Stockholm, Pt. 2

Stockholm was a gift.

It's difficult to explain exactly why our weekend in Stockholm was so amazing. But I think the common factor is this: It was filled with blessings and surprises that far exceeded what we had asked or looked for.

Simply the fact that we had a friend in the area was wonderful. But then the same friend had the generosity to invite us into her home - which turned out to be a beautiful, peaceful home in the perfect location. Then we discover that her father works for the State Department - and suddenly a whole new door opens for Jacob and I to explore a career that was already attracting us.

I could go on - the happy surprises compounded daily. But instead, I will show you some pictures of this beautiful city.

Most of our days were spent exploring districts of the city. One of my favorite areas was Gamla Stan - the old town area of the city. The streets were narrow and cobblestone, filled with cool restaurants and underground, cave-like cafes.

On Saturday we had a very full day of wandering the city. In the early afternoon we found our way to Sodermalm, known as the "arsty boho" district of Stockholm. We walked through the streets for a while, found the one place in Stockholm that sells cupcakes, and stumbled onto a neighborhood "Bloc Party".

If you were wondering where all the late 20-somethings in Stockholm hang out, they were at the Bloc Party. Impeccably groomed and hair styled, congregating in the streets with cigarettes in hand and indie music booming in the background. It was paradise for The Sartorialist.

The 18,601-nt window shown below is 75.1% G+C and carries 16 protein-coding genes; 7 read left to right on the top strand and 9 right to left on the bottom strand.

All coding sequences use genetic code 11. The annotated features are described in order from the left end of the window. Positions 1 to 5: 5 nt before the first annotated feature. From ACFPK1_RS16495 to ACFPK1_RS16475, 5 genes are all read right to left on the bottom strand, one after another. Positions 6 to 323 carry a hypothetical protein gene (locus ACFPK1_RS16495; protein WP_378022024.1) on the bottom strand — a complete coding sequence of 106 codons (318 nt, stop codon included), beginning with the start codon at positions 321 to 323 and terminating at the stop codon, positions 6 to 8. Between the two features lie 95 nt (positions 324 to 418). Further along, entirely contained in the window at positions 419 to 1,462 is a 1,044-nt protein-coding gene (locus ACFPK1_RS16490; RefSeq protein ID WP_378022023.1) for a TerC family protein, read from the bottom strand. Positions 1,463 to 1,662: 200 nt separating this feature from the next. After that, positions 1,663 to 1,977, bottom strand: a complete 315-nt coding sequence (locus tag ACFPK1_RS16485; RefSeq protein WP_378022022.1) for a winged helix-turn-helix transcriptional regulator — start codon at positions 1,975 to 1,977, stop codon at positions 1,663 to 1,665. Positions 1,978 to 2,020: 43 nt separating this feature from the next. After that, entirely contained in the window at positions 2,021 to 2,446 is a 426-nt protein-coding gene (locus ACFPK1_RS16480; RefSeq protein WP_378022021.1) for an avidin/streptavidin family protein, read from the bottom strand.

In the evening we had grand things planned - a reservation at the Stockholm IceBar - a subset of the legendary IceHotel. Sure it may be a bit touristy, but donning parkas and hanging out in a supremely cold ice-room drinking cocktails out of ice-cups was the closest we were going to come to the real dream: a night at the IceHotel in Lapland. So the IceBar in itself was a taste of success in accomplishing our goal. 

We got to the IceBar where we queued up, slipped on our poncho-parka-things and mittens, and marched on in. IceClub is more like it. Music was blaring, colored lights bounced off the ice, and soon the place was packed with people. But everything was made of ice. 

After the IceBar we walked through the city back towards our apartment, only to find that Stockholm was in the midst of a gigantic city-wide Culture Festival. Every square we turned into seemed to hold another free show or concert, with an audience of thousands. The first show we ran across was a modern theater/circus performance, created entirely by women. Scaffolding was raised in the middle of the square, where the female artists blended strange abstract theater with incredible acrobatic feats.

We stayed for a bit, then ventured on. Ten minutes later we were in the midst of a gigantic outdoor club. DJs played from a raised stage that looked down upon thousands of awkward 14 year olds, all of whom were too self-aware to dance.

We turned the corner a block away from the club, to see another massive crowd ahead of us watching a  symphony. This, apparently, is where all those kids' parents were. We debated continuing on but decided against it. We were tired and happy, and walked roughly 8 hours that day.

And to finish up the post, I will share a great line I just read on McSweeny's:

Places blondes don't have more fun: Sweden. (Where they have just as much fun as everybody else).